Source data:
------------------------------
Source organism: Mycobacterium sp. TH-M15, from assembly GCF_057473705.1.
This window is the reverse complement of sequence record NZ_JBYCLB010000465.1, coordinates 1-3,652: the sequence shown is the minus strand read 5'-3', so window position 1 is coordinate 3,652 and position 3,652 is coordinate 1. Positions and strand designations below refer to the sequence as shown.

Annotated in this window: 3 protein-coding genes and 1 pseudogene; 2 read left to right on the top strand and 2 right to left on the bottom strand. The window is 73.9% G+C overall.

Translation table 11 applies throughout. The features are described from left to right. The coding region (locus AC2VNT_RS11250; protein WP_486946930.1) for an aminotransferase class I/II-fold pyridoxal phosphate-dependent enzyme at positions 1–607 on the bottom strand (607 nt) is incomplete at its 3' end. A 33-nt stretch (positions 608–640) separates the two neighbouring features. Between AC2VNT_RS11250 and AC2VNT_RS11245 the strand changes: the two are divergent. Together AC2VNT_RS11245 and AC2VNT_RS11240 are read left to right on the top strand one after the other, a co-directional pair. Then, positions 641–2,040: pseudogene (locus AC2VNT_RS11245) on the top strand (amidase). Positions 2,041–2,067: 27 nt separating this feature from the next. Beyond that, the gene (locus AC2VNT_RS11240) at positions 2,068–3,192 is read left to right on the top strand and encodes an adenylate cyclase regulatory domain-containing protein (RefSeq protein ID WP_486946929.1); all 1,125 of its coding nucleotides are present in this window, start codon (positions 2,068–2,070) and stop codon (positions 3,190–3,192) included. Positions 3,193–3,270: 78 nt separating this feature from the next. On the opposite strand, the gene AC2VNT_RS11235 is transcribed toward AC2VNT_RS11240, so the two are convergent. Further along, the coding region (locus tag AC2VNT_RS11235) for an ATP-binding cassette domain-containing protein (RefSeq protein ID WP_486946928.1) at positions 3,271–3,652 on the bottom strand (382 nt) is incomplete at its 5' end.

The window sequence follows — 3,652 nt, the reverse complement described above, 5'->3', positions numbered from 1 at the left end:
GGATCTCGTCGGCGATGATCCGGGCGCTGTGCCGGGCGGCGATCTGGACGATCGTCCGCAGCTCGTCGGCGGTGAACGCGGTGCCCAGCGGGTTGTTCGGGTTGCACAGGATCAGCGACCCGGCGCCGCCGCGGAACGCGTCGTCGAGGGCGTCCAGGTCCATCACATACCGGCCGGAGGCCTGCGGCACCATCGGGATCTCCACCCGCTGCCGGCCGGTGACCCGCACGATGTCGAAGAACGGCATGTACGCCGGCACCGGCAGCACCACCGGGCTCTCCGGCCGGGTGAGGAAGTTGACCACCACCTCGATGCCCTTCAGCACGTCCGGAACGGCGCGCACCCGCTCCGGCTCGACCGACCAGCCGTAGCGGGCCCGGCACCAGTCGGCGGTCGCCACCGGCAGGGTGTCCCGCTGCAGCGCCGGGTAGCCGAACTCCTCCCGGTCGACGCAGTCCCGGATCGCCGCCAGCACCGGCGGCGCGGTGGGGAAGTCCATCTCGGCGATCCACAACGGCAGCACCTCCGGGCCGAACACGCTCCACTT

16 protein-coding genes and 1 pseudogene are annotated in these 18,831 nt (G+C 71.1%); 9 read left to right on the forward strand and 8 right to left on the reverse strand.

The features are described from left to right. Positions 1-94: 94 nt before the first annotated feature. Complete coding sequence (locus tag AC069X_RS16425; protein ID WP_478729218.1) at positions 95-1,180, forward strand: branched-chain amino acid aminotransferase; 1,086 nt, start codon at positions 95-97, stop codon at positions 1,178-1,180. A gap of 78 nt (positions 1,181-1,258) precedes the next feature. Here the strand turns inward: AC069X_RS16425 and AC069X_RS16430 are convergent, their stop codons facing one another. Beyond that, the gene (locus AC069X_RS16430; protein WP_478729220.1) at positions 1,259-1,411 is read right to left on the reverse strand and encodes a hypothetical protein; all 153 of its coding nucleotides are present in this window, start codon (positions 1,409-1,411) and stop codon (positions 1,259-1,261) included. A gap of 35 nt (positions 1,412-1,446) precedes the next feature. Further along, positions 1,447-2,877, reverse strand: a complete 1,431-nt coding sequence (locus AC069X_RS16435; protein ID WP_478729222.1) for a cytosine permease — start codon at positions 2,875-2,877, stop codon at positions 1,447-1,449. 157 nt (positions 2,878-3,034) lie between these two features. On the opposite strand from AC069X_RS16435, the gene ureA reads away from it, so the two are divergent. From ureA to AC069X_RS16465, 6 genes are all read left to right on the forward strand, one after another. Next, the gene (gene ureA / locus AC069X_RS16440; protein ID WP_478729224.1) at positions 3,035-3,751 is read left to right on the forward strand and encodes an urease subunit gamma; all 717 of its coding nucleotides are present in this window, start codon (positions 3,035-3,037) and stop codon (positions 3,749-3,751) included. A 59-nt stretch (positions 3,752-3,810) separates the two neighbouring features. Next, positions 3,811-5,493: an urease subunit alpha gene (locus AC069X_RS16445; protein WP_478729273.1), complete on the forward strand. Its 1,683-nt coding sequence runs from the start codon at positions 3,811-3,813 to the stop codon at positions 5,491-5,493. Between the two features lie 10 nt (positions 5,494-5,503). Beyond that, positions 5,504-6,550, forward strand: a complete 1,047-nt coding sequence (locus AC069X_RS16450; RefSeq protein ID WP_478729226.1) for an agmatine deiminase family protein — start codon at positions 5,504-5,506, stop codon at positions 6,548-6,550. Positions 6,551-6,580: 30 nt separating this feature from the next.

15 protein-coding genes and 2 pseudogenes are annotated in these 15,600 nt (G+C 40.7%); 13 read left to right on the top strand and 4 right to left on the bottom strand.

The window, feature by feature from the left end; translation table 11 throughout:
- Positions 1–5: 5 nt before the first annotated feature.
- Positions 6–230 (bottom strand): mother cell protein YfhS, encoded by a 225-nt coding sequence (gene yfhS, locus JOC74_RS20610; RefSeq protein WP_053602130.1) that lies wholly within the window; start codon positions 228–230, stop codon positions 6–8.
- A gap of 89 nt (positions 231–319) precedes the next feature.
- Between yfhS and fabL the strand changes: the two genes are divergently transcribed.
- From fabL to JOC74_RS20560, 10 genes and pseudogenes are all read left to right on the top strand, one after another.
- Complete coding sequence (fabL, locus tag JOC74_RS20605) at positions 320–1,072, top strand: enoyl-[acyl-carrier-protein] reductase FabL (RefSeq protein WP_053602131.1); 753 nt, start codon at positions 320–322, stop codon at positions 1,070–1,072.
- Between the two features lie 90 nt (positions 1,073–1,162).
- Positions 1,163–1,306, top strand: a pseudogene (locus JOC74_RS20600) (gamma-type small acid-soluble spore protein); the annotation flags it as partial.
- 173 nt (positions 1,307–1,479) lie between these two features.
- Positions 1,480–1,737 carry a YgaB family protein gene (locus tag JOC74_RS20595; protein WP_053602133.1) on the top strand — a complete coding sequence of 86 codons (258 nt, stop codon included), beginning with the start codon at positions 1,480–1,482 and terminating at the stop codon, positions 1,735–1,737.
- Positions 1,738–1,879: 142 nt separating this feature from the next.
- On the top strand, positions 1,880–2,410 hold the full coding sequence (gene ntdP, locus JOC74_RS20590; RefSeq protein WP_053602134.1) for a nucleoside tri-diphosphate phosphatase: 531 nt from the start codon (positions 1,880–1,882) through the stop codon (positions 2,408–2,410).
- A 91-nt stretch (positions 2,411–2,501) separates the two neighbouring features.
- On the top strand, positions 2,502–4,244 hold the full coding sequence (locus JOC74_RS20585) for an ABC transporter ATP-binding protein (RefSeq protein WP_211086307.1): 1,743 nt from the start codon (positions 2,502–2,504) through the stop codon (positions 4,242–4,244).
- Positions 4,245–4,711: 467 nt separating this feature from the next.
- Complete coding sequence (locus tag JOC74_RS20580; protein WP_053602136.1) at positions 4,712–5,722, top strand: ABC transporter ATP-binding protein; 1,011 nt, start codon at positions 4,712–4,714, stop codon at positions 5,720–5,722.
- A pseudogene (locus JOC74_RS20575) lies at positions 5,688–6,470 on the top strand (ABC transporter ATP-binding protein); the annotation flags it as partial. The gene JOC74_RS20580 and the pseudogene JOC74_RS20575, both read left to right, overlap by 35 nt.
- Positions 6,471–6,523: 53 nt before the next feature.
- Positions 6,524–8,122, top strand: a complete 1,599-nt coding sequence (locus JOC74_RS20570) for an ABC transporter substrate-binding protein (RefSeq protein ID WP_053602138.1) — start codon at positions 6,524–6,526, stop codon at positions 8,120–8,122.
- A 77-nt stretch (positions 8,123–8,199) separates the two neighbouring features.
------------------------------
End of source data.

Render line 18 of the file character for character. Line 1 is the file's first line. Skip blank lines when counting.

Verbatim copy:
- Positions 1,163–1,306, top strand: a pseudogene (locus JOC74_RS20600) (gamma-type small acid-soluble spore protein); the annotation flags it as partial.